Payroll is already a significant expense for most businesses. Add fraud on top of that outlay, and the impact can be serious. According to the Association of Certified Fraud Examiners, the cost of payroll fraud from nefarious activity accounts for 8.5% of occupational fraud globally. The average case of payroll fraud may carry a price tag of over $70,000. That’s money that comes straight out of a company’s profits. How does this kind of thing happen, and what can you do to stop it?
Falsification of Records Is Common
How is it possible to cheat the payroll system? Wages, salary, commissions, and reimbursements happen on the basis of documentation. Therefore, payroll fraud always involves some type of falsification of records. For example, an hourly worker might ask a buddy to punch them in or out on the time clock at work. Employees who work on commission might create fictitious sales records in order to get paid more than they have earned. And of course, claiming non-business expenses like trips and meals for reimbursement is also a popular way to commit fraud. In many cases, the total amount lost to time theft and fraudulent expense claims may be small. But these unnecessary payroll expenses do add up over time.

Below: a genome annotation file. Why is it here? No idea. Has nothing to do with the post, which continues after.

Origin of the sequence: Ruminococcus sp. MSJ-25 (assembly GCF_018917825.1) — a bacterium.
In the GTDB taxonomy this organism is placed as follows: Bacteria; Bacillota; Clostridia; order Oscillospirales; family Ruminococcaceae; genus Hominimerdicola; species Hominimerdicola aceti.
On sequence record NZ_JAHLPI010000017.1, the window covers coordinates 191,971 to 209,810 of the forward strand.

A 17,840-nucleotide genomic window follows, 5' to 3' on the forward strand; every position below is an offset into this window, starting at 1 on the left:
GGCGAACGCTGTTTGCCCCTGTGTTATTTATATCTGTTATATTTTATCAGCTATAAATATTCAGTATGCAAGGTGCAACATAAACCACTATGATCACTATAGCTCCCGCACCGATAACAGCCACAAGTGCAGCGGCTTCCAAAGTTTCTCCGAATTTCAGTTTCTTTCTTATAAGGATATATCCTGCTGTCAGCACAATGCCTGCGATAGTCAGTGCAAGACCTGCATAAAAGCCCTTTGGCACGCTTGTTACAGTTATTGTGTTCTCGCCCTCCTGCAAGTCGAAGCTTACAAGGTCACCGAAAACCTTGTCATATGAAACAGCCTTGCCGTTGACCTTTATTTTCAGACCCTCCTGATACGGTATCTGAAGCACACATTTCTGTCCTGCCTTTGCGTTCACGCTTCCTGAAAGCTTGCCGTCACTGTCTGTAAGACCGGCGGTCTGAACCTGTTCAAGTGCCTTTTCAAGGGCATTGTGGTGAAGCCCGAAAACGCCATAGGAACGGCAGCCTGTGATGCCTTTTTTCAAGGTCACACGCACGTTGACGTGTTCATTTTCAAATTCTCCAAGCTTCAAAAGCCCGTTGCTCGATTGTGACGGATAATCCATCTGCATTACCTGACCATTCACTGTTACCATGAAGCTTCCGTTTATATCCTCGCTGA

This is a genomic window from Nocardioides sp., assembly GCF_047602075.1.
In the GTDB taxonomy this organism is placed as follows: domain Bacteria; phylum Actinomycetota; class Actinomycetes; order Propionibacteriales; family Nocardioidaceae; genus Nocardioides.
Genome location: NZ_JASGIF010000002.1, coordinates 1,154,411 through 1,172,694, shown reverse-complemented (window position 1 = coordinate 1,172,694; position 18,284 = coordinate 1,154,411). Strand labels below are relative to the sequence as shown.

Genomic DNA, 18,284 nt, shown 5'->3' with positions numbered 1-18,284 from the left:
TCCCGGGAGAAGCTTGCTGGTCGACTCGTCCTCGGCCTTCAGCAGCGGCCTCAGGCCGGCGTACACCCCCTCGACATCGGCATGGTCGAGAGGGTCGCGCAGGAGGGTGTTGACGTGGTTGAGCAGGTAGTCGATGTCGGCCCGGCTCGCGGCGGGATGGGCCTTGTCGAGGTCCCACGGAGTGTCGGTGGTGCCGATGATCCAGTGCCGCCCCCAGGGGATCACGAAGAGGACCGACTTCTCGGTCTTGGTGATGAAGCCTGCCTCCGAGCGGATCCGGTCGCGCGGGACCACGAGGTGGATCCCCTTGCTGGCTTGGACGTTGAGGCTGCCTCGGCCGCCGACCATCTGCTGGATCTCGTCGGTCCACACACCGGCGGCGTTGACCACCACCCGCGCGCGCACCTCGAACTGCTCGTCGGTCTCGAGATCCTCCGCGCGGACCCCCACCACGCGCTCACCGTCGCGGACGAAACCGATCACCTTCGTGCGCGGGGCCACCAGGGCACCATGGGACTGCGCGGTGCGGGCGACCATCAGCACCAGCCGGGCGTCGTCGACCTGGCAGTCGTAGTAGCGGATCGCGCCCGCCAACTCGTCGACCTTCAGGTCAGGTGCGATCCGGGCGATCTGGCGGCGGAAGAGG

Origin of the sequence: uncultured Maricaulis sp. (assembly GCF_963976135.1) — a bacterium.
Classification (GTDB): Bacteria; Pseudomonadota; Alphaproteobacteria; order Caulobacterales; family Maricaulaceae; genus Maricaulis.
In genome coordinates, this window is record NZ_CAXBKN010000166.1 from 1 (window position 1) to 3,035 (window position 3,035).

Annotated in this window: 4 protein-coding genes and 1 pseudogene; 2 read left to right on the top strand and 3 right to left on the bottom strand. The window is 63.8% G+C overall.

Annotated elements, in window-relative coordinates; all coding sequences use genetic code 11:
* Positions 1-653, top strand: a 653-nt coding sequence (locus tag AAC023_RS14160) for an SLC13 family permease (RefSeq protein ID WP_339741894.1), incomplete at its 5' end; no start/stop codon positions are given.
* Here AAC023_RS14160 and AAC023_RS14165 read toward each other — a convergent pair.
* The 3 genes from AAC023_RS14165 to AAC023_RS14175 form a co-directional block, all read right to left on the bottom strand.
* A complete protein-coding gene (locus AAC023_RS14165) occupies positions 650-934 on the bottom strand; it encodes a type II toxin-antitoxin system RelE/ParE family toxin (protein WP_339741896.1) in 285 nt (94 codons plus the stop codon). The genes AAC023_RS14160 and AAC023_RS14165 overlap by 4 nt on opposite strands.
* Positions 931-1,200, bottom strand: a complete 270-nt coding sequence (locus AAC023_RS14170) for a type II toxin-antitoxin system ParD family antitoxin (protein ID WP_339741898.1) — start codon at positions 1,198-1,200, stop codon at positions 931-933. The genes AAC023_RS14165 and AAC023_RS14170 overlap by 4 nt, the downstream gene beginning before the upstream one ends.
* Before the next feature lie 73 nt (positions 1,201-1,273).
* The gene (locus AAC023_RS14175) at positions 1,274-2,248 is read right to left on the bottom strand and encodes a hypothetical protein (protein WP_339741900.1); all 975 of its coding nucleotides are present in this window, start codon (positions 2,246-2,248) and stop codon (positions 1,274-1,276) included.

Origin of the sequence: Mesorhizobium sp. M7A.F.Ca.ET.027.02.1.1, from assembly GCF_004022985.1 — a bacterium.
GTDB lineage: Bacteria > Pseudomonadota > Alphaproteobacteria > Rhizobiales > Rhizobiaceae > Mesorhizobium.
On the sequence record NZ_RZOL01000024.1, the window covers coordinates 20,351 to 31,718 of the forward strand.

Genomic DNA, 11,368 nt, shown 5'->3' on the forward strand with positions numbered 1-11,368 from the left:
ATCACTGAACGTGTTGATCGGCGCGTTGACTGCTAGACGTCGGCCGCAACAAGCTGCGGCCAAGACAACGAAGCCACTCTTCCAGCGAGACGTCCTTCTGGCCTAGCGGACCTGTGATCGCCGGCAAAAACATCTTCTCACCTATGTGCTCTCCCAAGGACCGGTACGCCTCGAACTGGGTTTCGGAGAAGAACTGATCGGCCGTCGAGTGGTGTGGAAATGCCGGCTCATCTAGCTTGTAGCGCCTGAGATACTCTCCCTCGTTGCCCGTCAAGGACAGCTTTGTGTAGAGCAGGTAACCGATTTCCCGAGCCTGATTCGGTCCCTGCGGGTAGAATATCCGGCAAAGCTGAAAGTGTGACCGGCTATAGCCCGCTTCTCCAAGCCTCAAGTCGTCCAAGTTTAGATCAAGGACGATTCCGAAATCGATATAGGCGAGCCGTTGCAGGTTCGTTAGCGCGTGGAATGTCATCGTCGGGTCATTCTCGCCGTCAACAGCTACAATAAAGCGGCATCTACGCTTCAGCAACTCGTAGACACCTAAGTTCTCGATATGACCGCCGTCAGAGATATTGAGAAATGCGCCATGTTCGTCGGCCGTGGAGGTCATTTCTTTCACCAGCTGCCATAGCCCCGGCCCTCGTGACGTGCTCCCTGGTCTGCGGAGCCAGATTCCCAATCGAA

There’s another type of payroll fraud that’s even more troubling. This type of fraud is where the costs can reach truly frightening heights. If the fraud is taking place at a higher level in the organization, a manager or someone else with significant system access might create an entirely fictitious employee. They might then have those wages diverted to the manager’s own pocket or collected by a partner in crime. These “ghost employees” can remain on the payroll for years with no one the wiser. This can especially happen in large, multi-location organizations. There, people don’t know everyone by name and face. This kind of fraud can cost an employer hundreds of thousands of dollars.
When Should You Suspect Payroll Fraud?